Quoting John Christie:
I would be interested to know just how the signing of a power of attorney electronically has ''enhanced'' the registration procedures and how it was that this became a ''painless, fast and efficient'' process?
The manual signing of a power of attorney for a property transaction is not an issue that has caused a single days' delay in my entire conveyancing career. Given that the rest of the transaction proceeded in the normal way, this report seems to be really misleading. Just how did this make the transaction ''smoother''?Moreover contracts for the sale of land are excluded from ECTA, so agreements of sale or other contracts involving the alienation of land must still be signed manually. The real reason for the delay in conveyancing transactions these days is the delay on the part of the municipalities in providing rates clearances certificates. I cannot, by any stretch of imagine understand how the mere signing of a PoA to transfer electronically enhanced the conveyancing procedure in any way.
Quote
+2 #1 John Christie 2018-07-31 09:18
I would be interested to know just how the signing of a power of attorney electronically has ''enhanced'' the registration procedures and how it was that this became a ''painless, fast and efficient'' process?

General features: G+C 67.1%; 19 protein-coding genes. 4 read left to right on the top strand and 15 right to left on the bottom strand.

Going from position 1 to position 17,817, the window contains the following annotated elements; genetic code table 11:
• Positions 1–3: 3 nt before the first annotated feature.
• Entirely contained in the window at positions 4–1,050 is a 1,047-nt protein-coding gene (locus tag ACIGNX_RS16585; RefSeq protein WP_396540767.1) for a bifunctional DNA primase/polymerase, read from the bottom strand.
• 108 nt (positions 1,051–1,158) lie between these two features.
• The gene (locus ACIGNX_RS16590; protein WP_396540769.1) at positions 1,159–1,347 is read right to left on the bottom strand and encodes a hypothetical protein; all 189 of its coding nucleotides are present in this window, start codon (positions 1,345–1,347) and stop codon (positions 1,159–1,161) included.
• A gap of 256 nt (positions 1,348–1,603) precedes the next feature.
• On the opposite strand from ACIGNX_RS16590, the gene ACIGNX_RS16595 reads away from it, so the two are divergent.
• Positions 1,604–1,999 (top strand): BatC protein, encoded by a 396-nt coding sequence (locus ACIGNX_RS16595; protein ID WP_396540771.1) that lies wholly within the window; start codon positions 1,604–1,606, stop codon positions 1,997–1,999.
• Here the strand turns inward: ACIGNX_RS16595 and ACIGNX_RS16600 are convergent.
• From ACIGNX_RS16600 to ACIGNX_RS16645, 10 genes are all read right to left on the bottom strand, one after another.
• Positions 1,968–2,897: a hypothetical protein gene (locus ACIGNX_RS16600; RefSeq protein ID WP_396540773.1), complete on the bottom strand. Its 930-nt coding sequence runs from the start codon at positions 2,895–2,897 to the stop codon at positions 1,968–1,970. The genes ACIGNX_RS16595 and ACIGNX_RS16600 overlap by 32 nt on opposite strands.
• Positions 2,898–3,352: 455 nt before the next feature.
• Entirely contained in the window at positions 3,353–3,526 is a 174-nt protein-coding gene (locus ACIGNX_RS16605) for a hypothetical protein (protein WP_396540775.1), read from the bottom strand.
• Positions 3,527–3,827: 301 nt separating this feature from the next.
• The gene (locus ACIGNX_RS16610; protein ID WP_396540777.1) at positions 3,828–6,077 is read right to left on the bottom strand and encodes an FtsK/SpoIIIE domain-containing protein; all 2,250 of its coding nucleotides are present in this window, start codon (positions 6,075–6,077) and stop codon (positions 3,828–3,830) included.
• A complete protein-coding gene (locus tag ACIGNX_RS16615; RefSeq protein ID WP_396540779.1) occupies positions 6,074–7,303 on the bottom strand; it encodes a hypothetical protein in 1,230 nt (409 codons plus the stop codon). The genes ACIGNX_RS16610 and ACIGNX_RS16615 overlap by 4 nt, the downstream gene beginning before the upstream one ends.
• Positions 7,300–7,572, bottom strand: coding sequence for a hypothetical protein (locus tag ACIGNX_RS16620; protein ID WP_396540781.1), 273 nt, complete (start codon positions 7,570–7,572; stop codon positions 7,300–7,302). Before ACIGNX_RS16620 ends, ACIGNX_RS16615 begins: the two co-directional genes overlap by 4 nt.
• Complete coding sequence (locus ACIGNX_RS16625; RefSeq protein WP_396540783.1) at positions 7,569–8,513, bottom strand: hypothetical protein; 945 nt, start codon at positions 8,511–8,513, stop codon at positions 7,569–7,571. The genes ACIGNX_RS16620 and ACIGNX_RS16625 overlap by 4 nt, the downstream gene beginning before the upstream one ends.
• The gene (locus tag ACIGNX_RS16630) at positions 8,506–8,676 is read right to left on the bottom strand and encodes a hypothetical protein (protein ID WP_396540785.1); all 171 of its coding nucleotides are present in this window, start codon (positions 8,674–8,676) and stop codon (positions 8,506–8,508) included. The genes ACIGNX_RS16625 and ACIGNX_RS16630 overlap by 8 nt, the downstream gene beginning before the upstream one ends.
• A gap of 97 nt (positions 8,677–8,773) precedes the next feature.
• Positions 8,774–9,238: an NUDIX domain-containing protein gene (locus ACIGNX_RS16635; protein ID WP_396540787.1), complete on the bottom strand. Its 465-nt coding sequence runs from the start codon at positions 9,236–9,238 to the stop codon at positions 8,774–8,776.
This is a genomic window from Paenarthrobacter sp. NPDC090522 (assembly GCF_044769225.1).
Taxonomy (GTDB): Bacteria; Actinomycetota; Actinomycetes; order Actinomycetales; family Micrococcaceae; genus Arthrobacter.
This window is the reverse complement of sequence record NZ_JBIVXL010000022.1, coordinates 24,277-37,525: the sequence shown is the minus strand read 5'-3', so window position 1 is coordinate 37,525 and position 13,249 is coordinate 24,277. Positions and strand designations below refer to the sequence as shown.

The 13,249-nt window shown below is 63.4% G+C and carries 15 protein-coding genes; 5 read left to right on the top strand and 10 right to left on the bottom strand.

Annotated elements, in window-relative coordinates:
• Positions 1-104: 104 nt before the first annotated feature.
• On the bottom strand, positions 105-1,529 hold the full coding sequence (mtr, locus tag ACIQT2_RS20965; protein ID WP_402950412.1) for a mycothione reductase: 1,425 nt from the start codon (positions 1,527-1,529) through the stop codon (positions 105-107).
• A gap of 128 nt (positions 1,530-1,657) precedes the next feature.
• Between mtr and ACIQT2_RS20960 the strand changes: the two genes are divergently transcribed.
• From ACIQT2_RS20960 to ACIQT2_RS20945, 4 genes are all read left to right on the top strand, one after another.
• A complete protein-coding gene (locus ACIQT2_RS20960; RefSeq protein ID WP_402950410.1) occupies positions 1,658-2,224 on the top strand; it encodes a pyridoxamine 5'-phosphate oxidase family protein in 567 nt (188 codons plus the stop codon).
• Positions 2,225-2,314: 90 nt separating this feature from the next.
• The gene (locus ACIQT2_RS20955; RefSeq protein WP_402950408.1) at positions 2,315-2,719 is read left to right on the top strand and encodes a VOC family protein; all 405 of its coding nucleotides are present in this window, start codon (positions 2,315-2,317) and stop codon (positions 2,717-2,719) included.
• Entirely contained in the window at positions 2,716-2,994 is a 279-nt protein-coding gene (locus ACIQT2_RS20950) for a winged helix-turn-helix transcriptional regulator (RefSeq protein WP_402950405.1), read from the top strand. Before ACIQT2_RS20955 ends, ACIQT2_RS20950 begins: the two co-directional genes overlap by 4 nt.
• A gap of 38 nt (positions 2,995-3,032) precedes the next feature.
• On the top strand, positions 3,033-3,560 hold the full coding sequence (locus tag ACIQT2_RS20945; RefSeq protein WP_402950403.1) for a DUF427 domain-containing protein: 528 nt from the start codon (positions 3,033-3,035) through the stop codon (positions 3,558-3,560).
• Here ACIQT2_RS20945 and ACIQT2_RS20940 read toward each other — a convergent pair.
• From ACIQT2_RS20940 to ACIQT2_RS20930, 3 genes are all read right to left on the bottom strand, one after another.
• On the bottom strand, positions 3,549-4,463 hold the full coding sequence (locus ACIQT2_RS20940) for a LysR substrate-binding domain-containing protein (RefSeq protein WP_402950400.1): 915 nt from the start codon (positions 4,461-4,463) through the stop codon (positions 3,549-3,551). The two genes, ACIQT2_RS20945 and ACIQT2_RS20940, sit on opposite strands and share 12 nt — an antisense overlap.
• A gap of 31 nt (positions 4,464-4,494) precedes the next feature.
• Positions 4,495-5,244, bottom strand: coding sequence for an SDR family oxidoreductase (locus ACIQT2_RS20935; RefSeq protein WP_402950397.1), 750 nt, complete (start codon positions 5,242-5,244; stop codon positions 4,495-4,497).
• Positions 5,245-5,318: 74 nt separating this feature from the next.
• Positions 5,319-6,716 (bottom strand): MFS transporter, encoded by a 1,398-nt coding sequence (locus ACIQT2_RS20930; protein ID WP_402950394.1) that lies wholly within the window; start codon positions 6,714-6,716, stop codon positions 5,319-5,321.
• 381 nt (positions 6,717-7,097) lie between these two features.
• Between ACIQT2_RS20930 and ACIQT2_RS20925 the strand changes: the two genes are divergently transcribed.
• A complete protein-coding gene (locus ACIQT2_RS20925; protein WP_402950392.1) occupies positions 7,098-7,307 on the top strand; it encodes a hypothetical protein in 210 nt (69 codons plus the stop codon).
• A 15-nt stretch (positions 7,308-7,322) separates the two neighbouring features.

The manual signing of a power of attorney for a property transaction is not an issue that has caused a single days' delay in my entire conveyancing career. Given that the rest of the transaction proceeded in the normal way, this report seems to be really misleading. Just how did this make the transaction ''smoother''?Moreover contracts for the sale of land are excluded from ECTA, so agreements of sale or other contracts involving the alienation of land must still be signed manually. The real reason for the delay in conveyancing transactions these days is the delay on the part of the municipalities in providing rates clearances certificates. I cannot, by any stretch of imagine understand how the mere signing of a PoA to transfer electronically enhanced the conveyancing procedure in any way.
Quote